Dallas Stars general manager Jim Nill sat down for an interview with Mike Heika of the Dallas News over the weekend. The full interview is certainly worth a read but here are some of the highlights.
On whether there are any challenges associated with carrying eight defensemen instead of the standard seven:
“I don’t think so. I think you look at the schedule and it’s going to be a grind, so I really feel we will need that depth. You look at last season, and we didn’t need that depth until the end of the season, but if we didn’t have that depth, we would have been in trouble. So it worked out for us. I think this year, somebody steps in and somebody steps out, and we’re seeing growth in those players. Jamie Oleksiak, I think we’re seeing growth in him. Esa Lindell, we’re seeing growth in him. That’s what we want.”
Jamie Oleksiak’s situation has been well documented as he has effectively been the eighth blueliner dating back to last season. He has played just 24 of a possible 98 regular season games since 2015-16, hardly an ideal scenario for a 23 year old former first round pick.
“It’s a complicated process, and that’s why we haven’t done it yet. But if we had to do that, we could and we could allow ourselves more spending space. To simplify it, I can just say we don’t anticipate any problems with the cap. We should be fine.”
The Stars currently have over $1.5MM in salary cap space according to Cap Friendly despite effectively carrying a 28-man roster due to all of the injuries they’re currently dealing with. As some players return to the lineup, that number should only increase, suggesting that they’ll be in good shape moving forward without needing to dip into LTIR.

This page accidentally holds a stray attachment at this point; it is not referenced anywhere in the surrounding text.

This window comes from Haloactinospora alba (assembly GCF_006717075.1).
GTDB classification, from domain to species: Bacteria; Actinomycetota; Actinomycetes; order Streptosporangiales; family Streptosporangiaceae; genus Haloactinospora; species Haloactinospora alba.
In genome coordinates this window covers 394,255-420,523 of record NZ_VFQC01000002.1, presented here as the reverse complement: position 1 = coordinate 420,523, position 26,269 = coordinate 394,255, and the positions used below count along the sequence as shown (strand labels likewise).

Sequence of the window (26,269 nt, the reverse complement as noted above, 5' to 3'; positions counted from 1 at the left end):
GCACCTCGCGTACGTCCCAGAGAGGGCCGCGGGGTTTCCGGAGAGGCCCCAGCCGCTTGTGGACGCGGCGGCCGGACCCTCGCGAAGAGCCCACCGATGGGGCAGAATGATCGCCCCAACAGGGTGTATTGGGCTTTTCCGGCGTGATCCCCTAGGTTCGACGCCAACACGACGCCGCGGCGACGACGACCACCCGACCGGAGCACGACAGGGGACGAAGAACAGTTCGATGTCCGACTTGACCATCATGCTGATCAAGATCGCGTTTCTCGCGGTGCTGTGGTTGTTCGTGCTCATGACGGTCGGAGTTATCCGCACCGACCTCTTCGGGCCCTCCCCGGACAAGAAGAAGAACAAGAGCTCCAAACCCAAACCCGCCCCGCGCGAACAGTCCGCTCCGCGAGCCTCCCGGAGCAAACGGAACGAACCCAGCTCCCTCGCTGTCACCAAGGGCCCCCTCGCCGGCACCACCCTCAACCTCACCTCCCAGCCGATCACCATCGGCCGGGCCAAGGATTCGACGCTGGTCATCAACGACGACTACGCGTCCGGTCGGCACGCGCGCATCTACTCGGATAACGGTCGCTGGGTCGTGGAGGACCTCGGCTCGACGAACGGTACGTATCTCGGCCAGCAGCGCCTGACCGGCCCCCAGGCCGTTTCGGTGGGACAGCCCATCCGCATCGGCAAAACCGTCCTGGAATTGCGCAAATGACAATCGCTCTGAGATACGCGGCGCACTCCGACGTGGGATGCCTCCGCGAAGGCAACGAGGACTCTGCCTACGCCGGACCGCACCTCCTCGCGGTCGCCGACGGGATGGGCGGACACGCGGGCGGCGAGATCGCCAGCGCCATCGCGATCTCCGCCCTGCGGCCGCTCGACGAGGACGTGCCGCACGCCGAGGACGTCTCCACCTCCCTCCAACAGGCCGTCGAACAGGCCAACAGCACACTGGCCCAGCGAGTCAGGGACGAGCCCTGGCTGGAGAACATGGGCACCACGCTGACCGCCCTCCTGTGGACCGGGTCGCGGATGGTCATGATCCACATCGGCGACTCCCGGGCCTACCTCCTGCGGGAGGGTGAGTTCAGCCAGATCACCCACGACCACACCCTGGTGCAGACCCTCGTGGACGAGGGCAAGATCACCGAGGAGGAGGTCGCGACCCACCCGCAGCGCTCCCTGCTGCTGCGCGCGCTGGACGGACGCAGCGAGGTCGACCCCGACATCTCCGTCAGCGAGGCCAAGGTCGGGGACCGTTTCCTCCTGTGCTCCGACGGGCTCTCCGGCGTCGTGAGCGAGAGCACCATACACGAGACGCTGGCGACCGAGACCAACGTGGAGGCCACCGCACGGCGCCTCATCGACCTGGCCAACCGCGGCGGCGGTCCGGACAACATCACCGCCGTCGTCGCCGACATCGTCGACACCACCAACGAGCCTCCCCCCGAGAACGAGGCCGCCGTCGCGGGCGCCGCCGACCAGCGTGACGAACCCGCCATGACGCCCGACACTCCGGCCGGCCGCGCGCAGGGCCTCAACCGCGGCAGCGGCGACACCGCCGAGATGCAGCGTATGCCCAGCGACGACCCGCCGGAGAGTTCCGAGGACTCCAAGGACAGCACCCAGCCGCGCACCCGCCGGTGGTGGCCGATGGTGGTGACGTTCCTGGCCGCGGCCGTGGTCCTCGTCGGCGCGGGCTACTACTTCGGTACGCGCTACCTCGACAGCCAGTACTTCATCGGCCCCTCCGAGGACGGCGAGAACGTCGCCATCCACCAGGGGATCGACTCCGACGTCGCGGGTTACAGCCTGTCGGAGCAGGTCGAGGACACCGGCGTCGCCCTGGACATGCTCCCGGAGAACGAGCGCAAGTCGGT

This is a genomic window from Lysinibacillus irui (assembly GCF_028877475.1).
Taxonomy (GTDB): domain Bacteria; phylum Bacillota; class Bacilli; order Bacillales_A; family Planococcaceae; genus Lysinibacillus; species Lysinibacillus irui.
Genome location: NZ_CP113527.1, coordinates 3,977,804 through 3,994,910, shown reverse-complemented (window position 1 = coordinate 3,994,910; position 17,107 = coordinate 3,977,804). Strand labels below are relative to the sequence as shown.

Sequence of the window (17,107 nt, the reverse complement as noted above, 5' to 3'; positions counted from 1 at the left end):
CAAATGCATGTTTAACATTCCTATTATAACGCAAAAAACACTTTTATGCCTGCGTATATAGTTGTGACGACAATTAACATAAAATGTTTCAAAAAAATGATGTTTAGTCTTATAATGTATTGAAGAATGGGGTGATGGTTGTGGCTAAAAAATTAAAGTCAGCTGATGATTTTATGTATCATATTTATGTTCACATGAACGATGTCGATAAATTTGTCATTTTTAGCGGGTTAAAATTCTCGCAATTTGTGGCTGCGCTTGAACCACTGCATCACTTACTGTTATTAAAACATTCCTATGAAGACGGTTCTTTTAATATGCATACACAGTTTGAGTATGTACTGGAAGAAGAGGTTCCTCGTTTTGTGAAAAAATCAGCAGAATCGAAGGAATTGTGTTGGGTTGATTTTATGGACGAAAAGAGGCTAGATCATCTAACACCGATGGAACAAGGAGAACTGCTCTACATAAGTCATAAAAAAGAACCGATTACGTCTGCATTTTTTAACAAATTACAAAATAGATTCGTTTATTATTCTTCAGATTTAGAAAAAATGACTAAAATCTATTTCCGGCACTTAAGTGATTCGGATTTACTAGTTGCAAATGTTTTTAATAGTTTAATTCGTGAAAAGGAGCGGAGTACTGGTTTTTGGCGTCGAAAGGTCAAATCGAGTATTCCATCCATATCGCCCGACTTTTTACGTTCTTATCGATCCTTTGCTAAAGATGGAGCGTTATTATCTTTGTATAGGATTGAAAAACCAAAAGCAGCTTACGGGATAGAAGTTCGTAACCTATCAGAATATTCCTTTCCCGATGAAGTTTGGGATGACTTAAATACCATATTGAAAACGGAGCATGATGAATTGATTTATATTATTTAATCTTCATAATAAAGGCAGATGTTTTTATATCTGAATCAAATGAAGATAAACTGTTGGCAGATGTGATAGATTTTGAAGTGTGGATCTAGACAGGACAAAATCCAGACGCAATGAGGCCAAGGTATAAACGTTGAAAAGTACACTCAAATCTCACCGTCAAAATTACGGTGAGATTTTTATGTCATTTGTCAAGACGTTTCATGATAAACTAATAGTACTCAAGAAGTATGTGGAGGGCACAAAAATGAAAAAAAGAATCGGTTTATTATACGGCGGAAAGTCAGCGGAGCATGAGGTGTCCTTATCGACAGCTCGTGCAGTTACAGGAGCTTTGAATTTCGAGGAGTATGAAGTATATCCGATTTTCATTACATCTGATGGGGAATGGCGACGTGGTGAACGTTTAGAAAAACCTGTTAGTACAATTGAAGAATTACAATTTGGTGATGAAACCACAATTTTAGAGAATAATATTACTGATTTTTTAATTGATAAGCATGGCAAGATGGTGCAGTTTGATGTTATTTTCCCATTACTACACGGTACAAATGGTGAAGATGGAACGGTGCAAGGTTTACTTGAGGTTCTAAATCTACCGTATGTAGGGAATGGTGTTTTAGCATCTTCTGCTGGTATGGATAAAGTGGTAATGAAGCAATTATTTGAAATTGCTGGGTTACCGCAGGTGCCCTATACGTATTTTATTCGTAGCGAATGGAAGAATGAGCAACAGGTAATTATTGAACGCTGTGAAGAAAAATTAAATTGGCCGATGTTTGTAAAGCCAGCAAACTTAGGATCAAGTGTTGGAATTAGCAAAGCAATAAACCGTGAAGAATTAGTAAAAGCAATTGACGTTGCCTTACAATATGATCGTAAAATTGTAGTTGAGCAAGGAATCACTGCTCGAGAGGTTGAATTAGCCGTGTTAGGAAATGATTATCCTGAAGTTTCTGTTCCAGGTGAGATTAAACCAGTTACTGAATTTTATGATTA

On the decision to let Valeri Nichushkin go back to the KHL – given the injury woes the team has up front, does Nill believe he should have been more flexible in negotiations with the former first rounder?
“No, not at all. We’re comfortable with the offer we gave and we’re comfortable with the process. Every contract you sign can affect another contract, especially with younger players. We made a decision, and he made a decision, and that’s just negotiations. I think in the end, it could be good for him to go back there and maybe mature, and then maybe when he has the opportunity, he will better understand what he has here and want to come back.”
Regarding one contract possibly affecting another, Nill later added that the team is trying to follow a certain structure when it comes to restricted free agents and that consistency in that process is important. In recent years, the Stars have been pushing for shorter-term bridge deals with restricted free agents coming off their entry-level deals even though that goes against the current league-wide trend.
“The numbers aren’t good, but at the same time I get back to the injuries and the team that’s in front of them. It’s a challenge for both of them, and I think there have been times when they have really stepped up. I think they both had great training camps, and they both have stepped up a times. We just need to strive to improve every game, but that’s the same for the whole team.”
The Stars currently have a team goals against average of 3.44, ranking 26th in the league and a team save percentage of .890, good for 27th. Those are hardly ideal numbers for a team that is spending more money on their goaltenders (a combined $10.4MM) than any other team in the NHL. In a follow-up question though, Nill noted that he isn’t worried about looking for an upgrade right now.